Bare feet, bare hands, and bare chest – if it weren’t for the cargo shorts and the brief sound of a plane overhead, we’d swear the video below was footage that slipped through a time warp. No Arduinos, no CNC or 3D anything, but if you doubt that our Stone Age ancestors were hackers, watch what [PrimitiveTechnology] goes through while building a tile-roofed hut with no modern tools.
The first thing we’ll point out is that [PrimitiveTechnology] is not attempting to be (pre-)historically accurate. He borrows technology from different epochs in human history for his build – tiled roofs didn’t show up until about 5,000 years ago, by which time his stone celt axe would have been obsolete. But the point of the primitive technology hobby is to build something without using any modern technology. If you need a fire, you use a fire bow; if you need an axe, shape a rock. And his 102 day build log details every step of the way. It’s fascinating to watch logs, mud, saplings, rocks and clay come together into a surprisingly cozy structure. Especially awesome if a bit anachronistic is the underfloor central heating system, which could turn the hut into a lovely sauna.
Primitive technology looks like a fascinating hobby with a lot to teach us about how we got to now. But if you’re not into grubbing in the mud, you could always 3D print a clay hut. We’re not sure building an enormous delta-bot is any easier, though.
Thanks to [Rockyd] for the tip.
63 thoughts on “Up Your Tiny House Game With Stone Age Hacks”
This guys videos are great, it is well worth throwing some funds his way to film some more of them, I wouldn’t want to see them “directed” though he does fine on his own, he just needs more funds.
I can’t wait until he makes it as far as the iron age, LOL.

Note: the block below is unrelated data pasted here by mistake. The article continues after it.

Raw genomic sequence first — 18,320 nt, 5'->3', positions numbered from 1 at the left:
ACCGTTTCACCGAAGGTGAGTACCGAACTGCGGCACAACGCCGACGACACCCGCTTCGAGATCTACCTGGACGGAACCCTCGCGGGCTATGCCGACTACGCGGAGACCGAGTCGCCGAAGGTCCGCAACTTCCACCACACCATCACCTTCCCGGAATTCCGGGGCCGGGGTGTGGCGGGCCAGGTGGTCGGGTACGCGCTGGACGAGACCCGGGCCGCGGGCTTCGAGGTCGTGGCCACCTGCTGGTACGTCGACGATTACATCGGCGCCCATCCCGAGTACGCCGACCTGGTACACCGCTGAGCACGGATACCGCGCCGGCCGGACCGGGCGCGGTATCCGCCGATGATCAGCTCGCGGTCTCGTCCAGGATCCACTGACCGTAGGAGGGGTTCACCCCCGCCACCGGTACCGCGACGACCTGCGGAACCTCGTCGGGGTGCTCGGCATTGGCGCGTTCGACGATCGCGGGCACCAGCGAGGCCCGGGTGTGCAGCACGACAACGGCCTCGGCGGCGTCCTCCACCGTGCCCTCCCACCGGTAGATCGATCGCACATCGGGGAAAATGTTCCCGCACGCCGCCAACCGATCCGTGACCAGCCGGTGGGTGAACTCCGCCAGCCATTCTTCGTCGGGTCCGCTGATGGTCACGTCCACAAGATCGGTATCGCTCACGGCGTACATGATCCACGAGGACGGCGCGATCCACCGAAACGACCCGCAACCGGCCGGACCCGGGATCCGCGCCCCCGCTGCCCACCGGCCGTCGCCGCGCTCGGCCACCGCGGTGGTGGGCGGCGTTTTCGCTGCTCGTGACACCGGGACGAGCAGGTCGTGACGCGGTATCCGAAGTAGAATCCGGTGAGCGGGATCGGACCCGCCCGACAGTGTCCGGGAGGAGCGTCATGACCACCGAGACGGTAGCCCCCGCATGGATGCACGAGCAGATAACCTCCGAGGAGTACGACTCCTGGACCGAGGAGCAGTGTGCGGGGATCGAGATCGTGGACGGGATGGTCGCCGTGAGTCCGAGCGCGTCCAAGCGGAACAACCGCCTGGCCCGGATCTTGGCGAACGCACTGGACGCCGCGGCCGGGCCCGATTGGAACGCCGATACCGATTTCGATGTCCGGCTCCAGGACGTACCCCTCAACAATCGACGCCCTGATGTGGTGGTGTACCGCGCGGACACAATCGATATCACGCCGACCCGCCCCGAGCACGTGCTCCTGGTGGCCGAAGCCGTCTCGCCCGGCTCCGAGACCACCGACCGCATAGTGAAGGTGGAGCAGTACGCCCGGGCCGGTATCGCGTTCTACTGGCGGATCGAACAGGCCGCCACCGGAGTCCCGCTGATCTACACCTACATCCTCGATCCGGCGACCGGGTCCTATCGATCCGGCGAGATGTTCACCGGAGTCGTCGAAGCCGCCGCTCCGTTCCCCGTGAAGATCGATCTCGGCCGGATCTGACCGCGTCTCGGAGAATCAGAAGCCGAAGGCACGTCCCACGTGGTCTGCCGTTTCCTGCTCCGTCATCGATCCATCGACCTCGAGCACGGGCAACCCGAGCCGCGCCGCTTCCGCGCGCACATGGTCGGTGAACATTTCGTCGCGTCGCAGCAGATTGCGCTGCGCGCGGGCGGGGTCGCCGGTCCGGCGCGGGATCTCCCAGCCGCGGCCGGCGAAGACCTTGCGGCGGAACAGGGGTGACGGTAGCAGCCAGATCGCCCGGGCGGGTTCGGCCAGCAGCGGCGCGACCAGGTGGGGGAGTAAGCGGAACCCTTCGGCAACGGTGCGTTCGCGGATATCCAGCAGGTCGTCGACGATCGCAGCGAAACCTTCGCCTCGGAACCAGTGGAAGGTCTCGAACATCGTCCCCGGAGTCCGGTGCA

That would be nice.
You may find this interesting then, http://www.survivorlibrary.com/?page_id=1014
Ah the iron age wasn’t that hot, I mean the Inca and Aztec were stone age and had quite a high culture (well except for the human sacrifice, but hey you can’t have everything.)
I don’t know. A sacrifice to the gods of common sense every now and then could be a good thing.
They executed a similar number of people as some so-called modern Christian countries do today. Over 15,000 years of history there wasn’t actually a very large accumulation of evidence that it was that regular a practice. The Roman Empire was Iron age and they made executing people into a sport.
But that has nothing to do with my point, that he is progressing through fundamental skills and it would be interesting if he takes the ceramics side of things further, into glass making and metal smelting. It is a pet interest of mine, how far could you develop things if you basically started with nothing but the natural world around you and the knowledge in your head.
For glass and metal, he would need to be sourcing materials far and wide. Probably not something you can do solo while still trying to keep a farm and a house, because you have the problem of feeding yourself.
You can’t turn just any old dirt into glass, although you could possibly glaze it.
If there’s a glacial bog lake, you can find bog iron by trawling with a net. The acidic conditions basically reduce iron dissolved in the water into lumps which collect at the bottom, which is one of the ways in which it was first discovered. You cook the lumps and sponge iron comes out – then you can start beating it into tools.
He is in Northern Queensland, they have vast amounts of pure white sand on some beaches and iron oxide deposits too. I’d have to research it but the local plants should have one that is a good source of sodium compounds for glass making flux. Sure a bit of travel would be required but not more than the sort of foot traffic trading routes that did exist there for thousands of years. The only thing the Neolithic people of Australia lacked was to sort of knowledge that comes from having contact with other civilisations and a way of recording and transferring information better than verbal memory.
Reducing iron from oxide is more difficult than making it out of bog iron, because the latter is already reduced and just needs to be melted and the organic materials burned away. Same as with iron found in meteorites – there’s clumps of it already in the mix.
The iron oxide needs a kind of pyrolysis process where you burn coal with the oxide with reduced air intake at a very high temperature to make CO which reduces the iron. Otherwise you get nothing but a bunch of glassified rust.